Mark Bruce Company are touring Dracula across the UK, with Jonathan Goddard in the lead, from 26 September until the 4 December. 15 theatres in all: Tour Details.
5 Questions to Jonathan Goddard
on Dracula and more…
The National Dance Award-winning Jonathan Goddard is about to reprise a character he’s made all his own – Dracula – in Mark Bruce’s critically-acclaimed production. It’s a big tour visiting 15 theatres over 30 dates and, for sure, we wanted to know more about the teeth role, but also what else he is up to…
So what’s it like dancing Dracula? Did you have any doubts about doing it – either the first time or touring it again?
A dancing Dracula is an interesting challenge; I didn’t have any doubts about doing it, but it’s definitely quite a fine line to walk, (or dance!) something so iconic, I guess it could be truly terrible or not scary. Mark (Bruce) mentioned at the beginning of last year that he had been considering doing it for a while and I found the idea really exciting. I knew his aesthetic and passion for theatrical imagery would make it unique and I felt that he was definitely the right person at the right time to pull it off. I was intrigued by the chance to create a narrative role; Mark was originally planning to use an actor, but once he saw me in rehearsal (during a particularly busy working period, so probably looking quite like the undead already) he changed his mind and asked me if I’d be interested.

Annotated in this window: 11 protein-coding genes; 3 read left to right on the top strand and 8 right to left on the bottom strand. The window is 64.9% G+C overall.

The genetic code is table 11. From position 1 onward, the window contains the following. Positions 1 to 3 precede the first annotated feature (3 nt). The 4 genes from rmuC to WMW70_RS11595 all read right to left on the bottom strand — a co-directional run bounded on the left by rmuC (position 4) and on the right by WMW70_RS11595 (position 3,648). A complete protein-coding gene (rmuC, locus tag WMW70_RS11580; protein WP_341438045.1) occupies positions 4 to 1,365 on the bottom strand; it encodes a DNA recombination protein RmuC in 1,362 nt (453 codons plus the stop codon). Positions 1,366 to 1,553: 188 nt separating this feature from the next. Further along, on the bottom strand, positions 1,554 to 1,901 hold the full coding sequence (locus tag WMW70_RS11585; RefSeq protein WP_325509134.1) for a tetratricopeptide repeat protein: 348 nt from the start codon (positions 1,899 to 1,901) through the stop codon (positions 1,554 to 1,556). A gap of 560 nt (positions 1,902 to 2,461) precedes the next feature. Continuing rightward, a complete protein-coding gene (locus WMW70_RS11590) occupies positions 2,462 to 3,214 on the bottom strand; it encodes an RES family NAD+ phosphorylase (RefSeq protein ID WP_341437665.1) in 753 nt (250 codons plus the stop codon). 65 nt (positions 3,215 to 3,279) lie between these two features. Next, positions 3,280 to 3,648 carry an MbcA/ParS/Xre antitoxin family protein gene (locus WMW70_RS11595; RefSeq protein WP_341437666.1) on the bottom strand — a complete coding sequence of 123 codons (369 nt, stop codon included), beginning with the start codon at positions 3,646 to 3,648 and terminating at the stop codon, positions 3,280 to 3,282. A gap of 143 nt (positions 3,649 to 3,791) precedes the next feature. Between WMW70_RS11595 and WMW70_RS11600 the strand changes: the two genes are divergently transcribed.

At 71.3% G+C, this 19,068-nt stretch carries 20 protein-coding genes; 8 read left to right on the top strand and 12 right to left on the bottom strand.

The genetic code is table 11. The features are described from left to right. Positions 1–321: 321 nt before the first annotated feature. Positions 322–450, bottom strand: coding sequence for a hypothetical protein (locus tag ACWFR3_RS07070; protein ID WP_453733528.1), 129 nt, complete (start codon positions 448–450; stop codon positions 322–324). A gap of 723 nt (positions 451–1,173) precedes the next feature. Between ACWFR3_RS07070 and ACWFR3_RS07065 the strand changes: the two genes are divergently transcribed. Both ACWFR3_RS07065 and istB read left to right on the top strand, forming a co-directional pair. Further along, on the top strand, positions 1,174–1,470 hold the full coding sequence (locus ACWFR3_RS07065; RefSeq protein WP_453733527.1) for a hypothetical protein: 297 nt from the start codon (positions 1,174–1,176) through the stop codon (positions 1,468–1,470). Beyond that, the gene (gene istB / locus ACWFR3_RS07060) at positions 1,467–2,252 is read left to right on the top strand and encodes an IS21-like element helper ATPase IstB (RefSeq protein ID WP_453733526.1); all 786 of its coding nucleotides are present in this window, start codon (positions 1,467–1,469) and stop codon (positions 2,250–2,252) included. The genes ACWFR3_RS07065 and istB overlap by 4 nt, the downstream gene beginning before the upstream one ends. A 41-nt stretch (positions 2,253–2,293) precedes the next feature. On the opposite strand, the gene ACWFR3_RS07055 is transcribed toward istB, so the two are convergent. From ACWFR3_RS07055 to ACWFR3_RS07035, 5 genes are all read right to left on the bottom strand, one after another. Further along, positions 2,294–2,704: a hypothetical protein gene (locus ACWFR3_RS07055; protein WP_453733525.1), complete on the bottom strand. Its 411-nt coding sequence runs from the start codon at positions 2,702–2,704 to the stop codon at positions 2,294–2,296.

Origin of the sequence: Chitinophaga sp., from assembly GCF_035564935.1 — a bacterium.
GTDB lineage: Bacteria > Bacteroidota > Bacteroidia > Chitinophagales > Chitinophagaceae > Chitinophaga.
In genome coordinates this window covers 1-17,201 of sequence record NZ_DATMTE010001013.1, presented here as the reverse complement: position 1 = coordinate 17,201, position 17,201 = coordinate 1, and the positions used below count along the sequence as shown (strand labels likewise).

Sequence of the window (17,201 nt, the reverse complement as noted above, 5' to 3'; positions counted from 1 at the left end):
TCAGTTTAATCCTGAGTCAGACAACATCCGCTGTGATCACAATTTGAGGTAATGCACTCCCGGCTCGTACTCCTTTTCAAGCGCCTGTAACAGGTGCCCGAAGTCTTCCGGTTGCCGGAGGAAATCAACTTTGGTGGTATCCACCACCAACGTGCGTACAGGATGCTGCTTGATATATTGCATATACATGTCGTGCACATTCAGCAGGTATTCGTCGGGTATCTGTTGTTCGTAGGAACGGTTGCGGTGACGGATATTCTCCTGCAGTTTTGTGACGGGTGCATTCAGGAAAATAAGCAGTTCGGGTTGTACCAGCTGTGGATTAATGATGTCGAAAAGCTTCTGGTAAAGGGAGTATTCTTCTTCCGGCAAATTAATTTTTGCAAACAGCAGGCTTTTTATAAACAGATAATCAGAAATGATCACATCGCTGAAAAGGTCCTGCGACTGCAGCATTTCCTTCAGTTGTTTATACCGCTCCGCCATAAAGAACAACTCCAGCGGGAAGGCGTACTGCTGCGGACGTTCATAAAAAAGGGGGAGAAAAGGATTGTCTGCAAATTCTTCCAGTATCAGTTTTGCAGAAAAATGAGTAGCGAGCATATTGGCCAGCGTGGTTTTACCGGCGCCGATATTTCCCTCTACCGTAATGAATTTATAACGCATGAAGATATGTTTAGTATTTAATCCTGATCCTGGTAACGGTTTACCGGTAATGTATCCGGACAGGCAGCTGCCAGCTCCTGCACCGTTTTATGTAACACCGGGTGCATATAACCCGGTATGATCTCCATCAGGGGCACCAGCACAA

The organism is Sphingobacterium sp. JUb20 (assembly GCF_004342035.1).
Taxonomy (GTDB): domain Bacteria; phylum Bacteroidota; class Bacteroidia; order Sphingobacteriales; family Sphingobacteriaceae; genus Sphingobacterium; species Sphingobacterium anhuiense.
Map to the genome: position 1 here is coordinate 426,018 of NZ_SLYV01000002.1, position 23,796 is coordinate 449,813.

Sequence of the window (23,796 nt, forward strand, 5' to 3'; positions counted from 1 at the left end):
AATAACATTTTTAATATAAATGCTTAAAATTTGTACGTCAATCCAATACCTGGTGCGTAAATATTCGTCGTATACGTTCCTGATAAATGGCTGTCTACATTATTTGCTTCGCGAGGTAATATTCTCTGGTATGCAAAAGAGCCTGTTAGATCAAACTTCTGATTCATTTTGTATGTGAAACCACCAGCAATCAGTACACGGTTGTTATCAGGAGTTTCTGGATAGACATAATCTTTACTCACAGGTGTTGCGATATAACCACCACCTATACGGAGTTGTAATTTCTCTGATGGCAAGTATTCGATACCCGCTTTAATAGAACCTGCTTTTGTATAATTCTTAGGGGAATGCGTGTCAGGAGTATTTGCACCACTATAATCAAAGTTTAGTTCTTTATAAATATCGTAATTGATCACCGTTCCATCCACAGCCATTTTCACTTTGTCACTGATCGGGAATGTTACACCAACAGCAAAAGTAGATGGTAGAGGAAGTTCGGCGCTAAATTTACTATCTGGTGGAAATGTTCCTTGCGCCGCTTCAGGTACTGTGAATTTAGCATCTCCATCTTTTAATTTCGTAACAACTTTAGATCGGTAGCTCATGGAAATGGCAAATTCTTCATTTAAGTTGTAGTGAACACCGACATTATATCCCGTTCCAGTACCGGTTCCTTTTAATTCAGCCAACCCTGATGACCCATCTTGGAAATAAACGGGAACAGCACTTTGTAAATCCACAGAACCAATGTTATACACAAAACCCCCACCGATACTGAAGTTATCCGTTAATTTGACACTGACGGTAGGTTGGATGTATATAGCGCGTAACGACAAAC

I am looking forward to touring the production again; it’s a lovely group of people and there’s a real sense of team effort. It’s quite a dark role for me to do night after night which can be a bit mentally taxing, but I am proud of what we have all achieved and would like to make sure as many people who want to, have the opportunity to come and watch. Saying that, I don’t think I’ll want to do the role again after this; it’s one thing to look a bit like Dracula and quite another to have to dance him every night
How did you go about creating the role and do you play with it – is it different every night?
I think playfulness and curiosity is part of the character so I try to keep that fresh and alive. I’m quite obsessive about the actual dancing so I try to make the timing and delivery better every night which leads to small shifts, for better or worse. Other than that I think I’m fairly consistent; my Dracula doesn’t like to try wild new things, he’s been around far too long for that I’m afraid…